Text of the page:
Wednesday, May 21, 2014

Jennifer Bartlett’s History of the Universe


 Air: 24 Hours, Eleven A.M. by Jennifer Bartlett, Smithsonian American Museum of Art,  Gift of Mr and Mr.s Barney A. Ebsworth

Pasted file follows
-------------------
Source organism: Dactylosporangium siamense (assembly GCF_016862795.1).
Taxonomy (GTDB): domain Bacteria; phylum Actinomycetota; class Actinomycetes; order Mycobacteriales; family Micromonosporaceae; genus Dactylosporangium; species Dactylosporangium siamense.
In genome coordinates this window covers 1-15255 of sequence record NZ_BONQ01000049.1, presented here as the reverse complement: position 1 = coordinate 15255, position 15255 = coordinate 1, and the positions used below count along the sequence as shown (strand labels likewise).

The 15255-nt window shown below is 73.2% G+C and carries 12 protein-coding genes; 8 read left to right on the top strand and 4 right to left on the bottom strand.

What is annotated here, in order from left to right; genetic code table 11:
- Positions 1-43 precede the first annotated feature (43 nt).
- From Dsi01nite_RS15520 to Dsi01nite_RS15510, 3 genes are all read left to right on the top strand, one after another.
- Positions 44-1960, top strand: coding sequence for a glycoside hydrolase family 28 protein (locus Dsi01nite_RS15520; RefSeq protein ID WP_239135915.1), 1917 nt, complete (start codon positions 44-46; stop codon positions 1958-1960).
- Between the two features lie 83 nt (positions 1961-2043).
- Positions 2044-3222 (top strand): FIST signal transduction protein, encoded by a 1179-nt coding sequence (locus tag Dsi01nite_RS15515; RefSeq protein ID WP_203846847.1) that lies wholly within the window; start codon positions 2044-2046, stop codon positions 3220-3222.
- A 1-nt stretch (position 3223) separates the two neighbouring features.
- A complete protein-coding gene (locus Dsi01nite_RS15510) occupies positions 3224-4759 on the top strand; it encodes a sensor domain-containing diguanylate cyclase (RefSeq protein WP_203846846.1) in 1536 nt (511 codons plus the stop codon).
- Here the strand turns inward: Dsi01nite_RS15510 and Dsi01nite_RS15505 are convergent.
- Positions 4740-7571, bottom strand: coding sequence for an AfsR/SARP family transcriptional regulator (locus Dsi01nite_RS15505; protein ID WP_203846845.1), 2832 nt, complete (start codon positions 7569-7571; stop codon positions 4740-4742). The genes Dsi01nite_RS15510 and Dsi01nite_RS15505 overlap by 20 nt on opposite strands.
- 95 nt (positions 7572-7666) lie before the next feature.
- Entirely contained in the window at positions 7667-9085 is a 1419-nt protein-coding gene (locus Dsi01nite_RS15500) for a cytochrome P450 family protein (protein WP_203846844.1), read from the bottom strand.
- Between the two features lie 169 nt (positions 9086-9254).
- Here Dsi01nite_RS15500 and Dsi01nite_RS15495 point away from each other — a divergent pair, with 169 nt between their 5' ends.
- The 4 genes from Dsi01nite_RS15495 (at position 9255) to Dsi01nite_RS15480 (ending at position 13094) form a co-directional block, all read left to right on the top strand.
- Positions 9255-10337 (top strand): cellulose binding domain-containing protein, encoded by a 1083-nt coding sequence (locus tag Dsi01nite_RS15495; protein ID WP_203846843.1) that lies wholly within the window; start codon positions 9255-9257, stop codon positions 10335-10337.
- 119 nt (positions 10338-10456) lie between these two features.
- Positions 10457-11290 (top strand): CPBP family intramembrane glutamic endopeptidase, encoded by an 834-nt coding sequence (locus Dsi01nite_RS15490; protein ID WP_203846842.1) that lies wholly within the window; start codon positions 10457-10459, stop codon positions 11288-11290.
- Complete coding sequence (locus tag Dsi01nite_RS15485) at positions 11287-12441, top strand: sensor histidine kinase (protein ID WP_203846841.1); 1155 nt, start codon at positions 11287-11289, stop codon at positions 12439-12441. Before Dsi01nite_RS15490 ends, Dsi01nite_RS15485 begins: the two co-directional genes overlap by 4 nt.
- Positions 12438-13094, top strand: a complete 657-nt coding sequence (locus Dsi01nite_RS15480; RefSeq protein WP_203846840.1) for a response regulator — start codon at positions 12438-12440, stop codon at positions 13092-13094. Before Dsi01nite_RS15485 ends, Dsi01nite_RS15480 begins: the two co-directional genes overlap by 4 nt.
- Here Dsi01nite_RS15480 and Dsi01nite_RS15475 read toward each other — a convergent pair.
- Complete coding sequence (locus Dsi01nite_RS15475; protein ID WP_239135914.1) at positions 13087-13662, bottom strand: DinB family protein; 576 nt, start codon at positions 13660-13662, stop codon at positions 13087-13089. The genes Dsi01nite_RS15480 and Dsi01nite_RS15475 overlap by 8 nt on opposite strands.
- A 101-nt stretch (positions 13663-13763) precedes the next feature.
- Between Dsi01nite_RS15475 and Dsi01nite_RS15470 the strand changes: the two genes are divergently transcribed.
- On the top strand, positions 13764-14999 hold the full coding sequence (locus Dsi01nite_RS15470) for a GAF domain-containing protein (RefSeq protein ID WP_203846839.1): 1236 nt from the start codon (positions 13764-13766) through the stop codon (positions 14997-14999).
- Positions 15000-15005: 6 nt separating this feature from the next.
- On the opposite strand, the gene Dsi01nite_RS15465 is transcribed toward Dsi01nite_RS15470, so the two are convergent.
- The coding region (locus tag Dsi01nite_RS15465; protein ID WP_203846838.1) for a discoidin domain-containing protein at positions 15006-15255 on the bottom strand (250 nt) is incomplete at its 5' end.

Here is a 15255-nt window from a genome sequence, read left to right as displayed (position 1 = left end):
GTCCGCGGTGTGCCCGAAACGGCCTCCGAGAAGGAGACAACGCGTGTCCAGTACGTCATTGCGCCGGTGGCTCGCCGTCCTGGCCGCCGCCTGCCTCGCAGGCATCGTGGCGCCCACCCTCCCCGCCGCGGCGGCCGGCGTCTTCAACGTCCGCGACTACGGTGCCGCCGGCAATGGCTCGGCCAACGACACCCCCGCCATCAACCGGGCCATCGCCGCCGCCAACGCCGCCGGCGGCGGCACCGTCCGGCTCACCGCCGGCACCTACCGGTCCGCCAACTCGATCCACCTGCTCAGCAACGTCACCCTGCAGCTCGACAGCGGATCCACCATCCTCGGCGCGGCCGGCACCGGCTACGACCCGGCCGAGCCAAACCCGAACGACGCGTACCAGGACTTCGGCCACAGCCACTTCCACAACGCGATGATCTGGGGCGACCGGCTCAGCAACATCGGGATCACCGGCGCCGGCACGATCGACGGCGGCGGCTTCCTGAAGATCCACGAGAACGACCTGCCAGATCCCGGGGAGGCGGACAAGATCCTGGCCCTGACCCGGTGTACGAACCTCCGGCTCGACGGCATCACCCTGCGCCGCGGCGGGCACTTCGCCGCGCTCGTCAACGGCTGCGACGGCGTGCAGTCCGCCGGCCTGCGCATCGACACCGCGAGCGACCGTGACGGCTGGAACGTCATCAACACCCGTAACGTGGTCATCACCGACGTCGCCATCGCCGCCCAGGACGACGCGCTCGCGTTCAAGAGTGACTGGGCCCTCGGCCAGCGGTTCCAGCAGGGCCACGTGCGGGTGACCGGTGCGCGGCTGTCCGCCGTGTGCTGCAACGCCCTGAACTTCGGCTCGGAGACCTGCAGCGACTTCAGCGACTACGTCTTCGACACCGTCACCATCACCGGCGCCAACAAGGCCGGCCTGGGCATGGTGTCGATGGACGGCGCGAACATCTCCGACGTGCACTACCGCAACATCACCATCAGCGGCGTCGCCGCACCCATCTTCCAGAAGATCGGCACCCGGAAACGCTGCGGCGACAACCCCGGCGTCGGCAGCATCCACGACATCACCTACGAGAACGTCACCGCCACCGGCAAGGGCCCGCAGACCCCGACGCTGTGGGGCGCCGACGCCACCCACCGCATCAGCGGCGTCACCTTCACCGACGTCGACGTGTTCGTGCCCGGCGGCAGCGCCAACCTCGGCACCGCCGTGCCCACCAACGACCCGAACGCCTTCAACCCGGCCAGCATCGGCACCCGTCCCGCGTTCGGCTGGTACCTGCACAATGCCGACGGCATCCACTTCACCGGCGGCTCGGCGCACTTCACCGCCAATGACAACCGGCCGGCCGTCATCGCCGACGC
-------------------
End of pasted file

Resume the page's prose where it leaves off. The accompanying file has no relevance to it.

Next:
In her current show, Jennifer Bartlett: History of the Universe, Works 1970-2011, currently on exhibit at the Parrish Museum in Southampton, Jennifer Bartlett is quoted as saying,  “That’s the only thing I could never figure out--what figurative meant. If a painting is white with a red square in the center, it’s a red square. That is a thing that is just as figurative to me as a blooming peony.” Her “Atlantic Ocean” from l984 is the quintessential Bartlett, a view of the organic that exists within a totally factitious world of abstraction. It’s a grid of enamel covered metallic tiles that are themselves painted over a grid. Cross-hatching accompanies the immersion in water. She’s also quoted in the show as saying, “A house is basically a square and a triangle within a rectangle.” It almost sounds like something Walter Gropius might have said. Tom Wolfe did write a book entitled From Bauhaus to Our House. In her series “Air: 24 Hours” from l991-2 (which is also a subject of a book of commentaries by the fiction writer Deborah Eisenberg) Bartlett uses familiar fragments of everyday life, that include newspaper clippings, as in the painting Air: 24 Hours, Eleven A.M. that render the collage like effects of early cubism. Phillip Guston became a controversial figure when he repudiated abstraction for figuration, but Bartlett occupies another place in the pantheon of modernism to the extent that she refuses such categorization. There's something almost homespun about Bartlett’s brand of abstraction. At times her paintings exude the feeling of Americana, of folk art. The grids look like quilts.

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